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May’s replacement to determine future of $4.2bn Nigeria-UK trade

In less than two weeks from today, Theresa May will be stepping down as British Prime Minister, paving the way for a new successor from the Conservative Party. This is coming after months of intense pressure within and outside her party.

But this does not come as a surprise to many analysts who say it was expected.

“This is long envisaged. I knew that when May has been failing to convince the parliament on many occasions to go with her Brexit plans, there is little or no choice left but for her to quit,” said Jide Ojo, a development consultant and public affairs analyst. “I think that Theresa May came at the wrong time. She did her best but the system just didn’t work for her.”

Interestingly, the race to occupy No.10 Downing Street gathers momentum as party bigwigs throw their hats into the contest. Notable among them include Boris Johnson, Michael Gove, Jeremy Hunt, Andrea Leadsom and Amber Rudd. Boris Johnson, 54, is widely regarded as the frontrunner in the Conservative leadership race. His plan is to see the United Kingdom leave the European Union in October with or without Brexit deal.

Micheal Gove is the UK Secretary of State for Environment, Food and Rural Affairs and has consistently shown his support for May’s deal. Also, Jeremy Hunt, UK’s Secretary of State for Foreign and Commonwealth Affairs, has declared his intention to bid for the seat in the leadership election.

Andrea Leadsom is also being rumoured as a major contender for the Conservative leadership after resigning from the UK government as leader of the House of Commons.

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Amber Rudd, who returned to cabinet as the Work and Pensions Secretary, refused to rule out the likelihood for running to succeed Theresa May. Rudd is regarded as one of the pro-EU members of the cabinet. She has vowed to quit the UK government if the no-deal Brexit becomes government policy.

The contest will be an internal process in the ruling Conservative Party, as candidates will be whittled down, in a series of votes, to two candidates by Conservative lawmakers in the coming weeks. The final two left standing will then be put to party members for a vote.
However, this new development has raised concerns about the likely impact on the existing bilateral relationship between Nigeria and the UK.

Nigeria is Britain’s second-largest trading partner on the African continent after South Africa. According to Britain’s Minister for Africa, Harriet Baldwin, the yearly trade between Nigeria and the United Kingdom stood at £4.2 billion.

According to UK trade statistics, Nigeria’s top exports to the UK include crude oil and gas, while exports from the UK include refined oil, pharmaceutical products, general industrial machinery, and electrical goods.

The UK is also among the foremost destinations for Nigerian students and tourists.
However, Akinola Olawore, president, Nigerian-British Chamber of Commerce (NBCC), said the resignation of the British Prime Minister would not impact negatively the existing bilateral relationship between the two countries.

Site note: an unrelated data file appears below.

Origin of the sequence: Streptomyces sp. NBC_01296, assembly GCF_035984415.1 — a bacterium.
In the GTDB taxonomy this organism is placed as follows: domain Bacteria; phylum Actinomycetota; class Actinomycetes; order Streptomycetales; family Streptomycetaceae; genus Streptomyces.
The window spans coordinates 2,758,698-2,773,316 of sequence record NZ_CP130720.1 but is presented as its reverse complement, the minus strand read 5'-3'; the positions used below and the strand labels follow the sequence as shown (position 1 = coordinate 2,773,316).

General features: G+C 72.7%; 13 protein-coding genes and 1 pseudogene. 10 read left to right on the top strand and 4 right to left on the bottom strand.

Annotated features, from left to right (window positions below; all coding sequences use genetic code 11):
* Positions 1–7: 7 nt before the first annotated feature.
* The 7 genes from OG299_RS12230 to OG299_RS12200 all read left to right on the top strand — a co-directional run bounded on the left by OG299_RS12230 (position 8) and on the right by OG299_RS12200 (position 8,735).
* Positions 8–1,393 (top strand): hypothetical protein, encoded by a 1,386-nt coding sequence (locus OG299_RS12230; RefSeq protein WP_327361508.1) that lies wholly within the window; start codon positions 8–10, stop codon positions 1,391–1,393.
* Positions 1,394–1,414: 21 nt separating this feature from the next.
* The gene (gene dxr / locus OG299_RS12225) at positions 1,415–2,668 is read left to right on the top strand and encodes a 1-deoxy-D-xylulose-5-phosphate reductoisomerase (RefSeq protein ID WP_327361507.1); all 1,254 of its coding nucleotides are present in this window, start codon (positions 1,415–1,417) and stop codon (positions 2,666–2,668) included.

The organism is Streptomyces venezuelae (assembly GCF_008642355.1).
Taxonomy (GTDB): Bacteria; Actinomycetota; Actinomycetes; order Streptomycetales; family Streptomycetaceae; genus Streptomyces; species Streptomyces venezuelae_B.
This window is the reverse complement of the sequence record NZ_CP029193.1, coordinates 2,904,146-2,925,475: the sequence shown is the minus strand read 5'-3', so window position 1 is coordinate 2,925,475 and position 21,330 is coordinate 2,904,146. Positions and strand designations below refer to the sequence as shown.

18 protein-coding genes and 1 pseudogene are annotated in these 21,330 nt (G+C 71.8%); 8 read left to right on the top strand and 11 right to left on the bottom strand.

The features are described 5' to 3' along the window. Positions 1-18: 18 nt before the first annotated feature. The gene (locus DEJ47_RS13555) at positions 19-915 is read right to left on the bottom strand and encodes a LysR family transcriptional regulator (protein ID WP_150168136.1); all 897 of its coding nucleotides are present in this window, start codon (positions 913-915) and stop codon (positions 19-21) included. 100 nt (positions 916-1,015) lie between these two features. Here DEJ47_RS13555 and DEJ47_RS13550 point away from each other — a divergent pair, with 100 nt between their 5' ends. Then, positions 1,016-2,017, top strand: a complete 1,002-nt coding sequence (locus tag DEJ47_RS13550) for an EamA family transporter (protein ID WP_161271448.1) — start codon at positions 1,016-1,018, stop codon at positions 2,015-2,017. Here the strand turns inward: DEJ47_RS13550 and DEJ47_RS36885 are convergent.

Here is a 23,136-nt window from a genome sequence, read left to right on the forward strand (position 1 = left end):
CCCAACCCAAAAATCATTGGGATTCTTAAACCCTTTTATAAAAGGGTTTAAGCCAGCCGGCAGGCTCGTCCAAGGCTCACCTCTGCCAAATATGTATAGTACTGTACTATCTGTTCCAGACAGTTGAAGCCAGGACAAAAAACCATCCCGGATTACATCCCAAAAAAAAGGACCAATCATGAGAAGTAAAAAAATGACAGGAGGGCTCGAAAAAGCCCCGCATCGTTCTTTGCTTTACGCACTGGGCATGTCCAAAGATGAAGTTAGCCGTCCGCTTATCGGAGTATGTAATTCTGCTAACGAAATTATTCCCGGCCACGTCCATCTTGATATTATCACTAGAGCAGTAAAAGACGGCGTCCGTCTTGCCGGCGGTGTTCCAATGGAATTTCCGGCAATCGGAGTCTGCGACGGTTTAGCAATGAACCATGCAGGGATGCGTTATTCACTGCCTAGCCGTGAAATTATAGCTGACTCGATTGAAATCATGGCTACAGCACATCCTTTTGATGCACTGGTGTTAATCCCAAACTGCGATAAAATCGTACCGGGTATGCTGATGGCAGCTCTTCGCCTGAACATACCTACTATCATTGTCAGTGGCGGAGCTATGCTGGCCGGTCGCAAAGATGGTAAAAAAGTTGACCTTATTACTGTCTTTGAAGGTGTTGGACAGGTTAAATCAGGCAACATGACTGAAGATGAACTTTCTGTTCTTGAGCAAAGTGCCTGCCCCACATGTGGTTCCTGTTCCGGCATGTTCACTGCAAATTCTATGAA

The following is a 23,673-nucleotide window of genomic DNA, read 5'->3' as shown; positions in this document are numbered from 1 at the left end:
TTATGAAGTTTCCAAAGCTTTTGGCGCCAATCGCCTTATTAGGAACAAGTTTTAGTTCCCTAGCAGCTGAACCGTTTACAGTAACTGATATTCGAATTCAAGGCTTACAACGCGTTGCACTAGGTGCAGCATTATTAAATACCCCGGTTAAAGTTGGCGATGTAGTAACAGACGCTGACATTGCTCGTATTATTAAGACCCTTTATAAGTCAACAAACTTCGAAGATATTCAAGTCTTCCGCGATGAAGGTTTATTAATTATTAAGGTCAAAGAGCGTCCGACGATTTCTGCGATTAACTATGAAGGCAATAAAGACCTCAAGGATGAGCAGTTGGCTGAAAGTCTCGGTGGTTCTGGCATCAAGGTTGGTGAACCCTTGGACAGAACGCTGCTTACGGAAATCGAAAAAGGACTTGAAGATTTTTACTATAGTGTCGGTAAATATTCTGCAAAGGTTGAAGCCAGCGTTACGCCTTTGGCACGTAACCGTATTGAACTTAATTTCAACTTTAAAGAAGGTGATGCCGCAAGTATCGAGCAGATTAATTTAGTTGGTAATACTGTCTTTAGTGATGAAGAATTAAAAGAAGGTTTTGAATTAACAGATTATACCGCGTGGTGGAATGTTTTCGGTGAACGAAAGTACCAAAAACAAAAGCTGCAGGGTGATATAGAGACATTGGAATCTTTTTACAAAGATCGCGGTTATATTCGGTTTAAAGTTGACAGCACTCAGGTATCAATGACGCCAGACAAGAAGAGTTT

According to Olawore, Nigeria plays a big role on the continent and the trade volume between the two countries keeps growing on a yearly basis.

“The new prime minister will still have to do business with Africa, and Nigeria remains the largest economy on the continent,” he said.

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During May’s three-day visit to some African countries, including Nigeria, in 2018 as part of her efforts to deepen economic and trade ties with growing African economies ahead of the Brexit Plan, the prime minister promised that the British government would continue to increase its military support to Nigeria and help protect its citizens and British workers in the country from terror attacks.

May announced that the two countries had signed a defence and security partnership which could see the UK train for the first time, full army units to combat insurgents in the north-east of Nigeria. Insecurity is one of the major challenges facing the Muhammadu Buhari-led administration.

According to May, tackling the “menace” from groups like Boko Haram was in the UK’s interest.

May also agreed on a £10.5 million package to help victims of modern slavery. As part of this, the UK will provide counselling to up to 1,700 people who have been subjected to forced labour, domestic servitude and sexual abuse and help them reintegrate into their communities.

A joint initiative with France will also see the UK assist Nigeria and Niger strengthen their border cooperation to prevent trafficking of migrants to Libya and Europe.

May said Brexit plan would increase opportunities to extend existing commercial links with Nigeria, particularly in the area of financial services. She announced £4bn of extra British support for African economies, noting that the UK would overtake the US to become the G7’s biggest investor in Africa by 2022.


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